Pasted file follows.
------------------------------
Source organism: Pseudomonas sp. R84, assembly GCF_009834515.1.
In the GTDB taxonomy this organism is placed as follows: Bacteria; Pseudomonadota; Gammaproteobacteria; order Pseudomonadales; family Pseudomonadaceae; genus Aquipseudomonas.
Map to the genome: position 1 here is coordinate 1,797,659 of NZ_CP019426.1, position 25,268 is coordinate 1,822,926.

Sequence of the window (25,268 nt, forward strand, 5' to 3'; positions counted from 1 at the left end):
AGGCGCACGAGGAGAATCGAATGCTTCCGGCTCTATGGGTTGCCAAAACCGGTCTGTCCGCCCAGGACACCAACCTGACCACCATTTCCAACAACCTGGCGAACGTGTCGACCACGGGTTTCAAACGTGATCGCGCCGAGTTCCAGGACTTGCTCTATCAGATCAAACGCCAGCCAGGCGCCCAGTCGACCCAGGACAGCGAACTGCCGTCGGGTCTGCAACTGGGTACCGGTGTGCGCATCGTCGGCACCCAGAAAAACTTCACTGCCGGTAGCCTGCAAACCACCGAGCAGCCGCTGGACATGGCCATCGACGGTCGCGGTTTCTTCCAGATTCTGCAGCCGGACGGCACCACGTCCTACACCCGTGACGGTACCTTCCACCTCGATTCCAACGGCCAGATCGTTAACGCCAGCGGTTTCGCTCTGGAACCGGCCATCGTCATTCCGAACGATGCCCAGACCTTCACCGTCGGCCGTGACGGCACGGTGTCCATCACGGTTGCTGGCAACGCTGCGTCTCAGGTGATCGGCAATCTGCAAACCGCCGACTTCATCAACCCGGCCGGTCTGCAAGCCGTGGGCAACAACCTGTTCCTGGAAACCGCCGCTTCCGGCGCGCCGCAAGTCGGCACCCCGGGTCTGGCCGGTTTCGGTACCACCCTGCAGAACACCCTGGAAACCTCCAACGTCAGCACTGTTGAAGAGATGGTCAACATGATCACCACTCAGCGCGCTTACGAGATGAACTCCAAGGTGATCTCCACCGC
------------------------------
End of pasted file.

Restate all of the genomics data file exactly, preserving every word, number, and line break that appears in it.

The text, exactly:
Source organism: Pseudomonas sp. R84, assembly GCF_009834515.1.
In the GTDB taxonomy this organism is placed as follows: Bacteria; Pseudomonadota; Gammaproteobacteria; order Pseudomonadales; family Pseudomonadaceae; genus Aquipseudomonas.
Map to the genome: position 1 here is coordinate 1,797,659 of NZ_CP019426.1, position 25,268 is coordinate 1,822,926.

Sequence of the window (25,268 nt, forward strand, 5' to 3'; positions counted from 1 at the left end):
AGGCGCACGAGGAGAATCGAATGCTTCCGGCTCTATGGGTTGCCAAAACCGGTCTGTCCGCCCAGGACACCAACCTGACCACCATTTCCAACAACCTGGCGAACGTGTCGACCACGGGTTTCAAACGTGATCGCGCCGAGTTCCAGGACTTGCTCTATCAGATCAAACGCCAGCCAGGCGCCCAGTCGACCCAGGACAGCGAACTGCCGTCGGGTCTGCAACTGGGTACCGGTGTGCGCATCGTCGGCACCCAGAAAAACTTCACTGCCGGTAGCCTGCAAACCACCGAGCAGCCGCTGGACATGGCCATCGACGGTCGCGGTTTCTTCCAGATTCTGCAGCCGGACGGCACCACGTCCTACACCCGTGACGGTACCTTCCACCTCGATTCCAACGGCCAGATCGTTAACGCCAGCGGTTTCGCTCTGGAACCGGCCATCGTCATTCCGAACGATGCCCAGACCTTCACCGTCGGCCGTGACGGCACGGTGTCCATCACGGTTGCTGGCAACGCTGCGTCTCAGGTGATCGGCAATCTGCAAACCGCCGACTTCATCAACCCGGCCGGTCTGCAAGCCGTGGGCAACAACCTGTTCCTGGAAACCGCCGCTTCCGGCGCGCCGCAAGTCGGCACCCCGGGTCTGGCCGGTTTCGGTACCACCCTGCAGAACACCCTGGAAACCTCCAACGTCAGCACTGTTGAAGAGATGGTCAACATGATCACCACTCAGCGCGCTTACGAGATGAACTCCAAGGTGATCTCCACCGC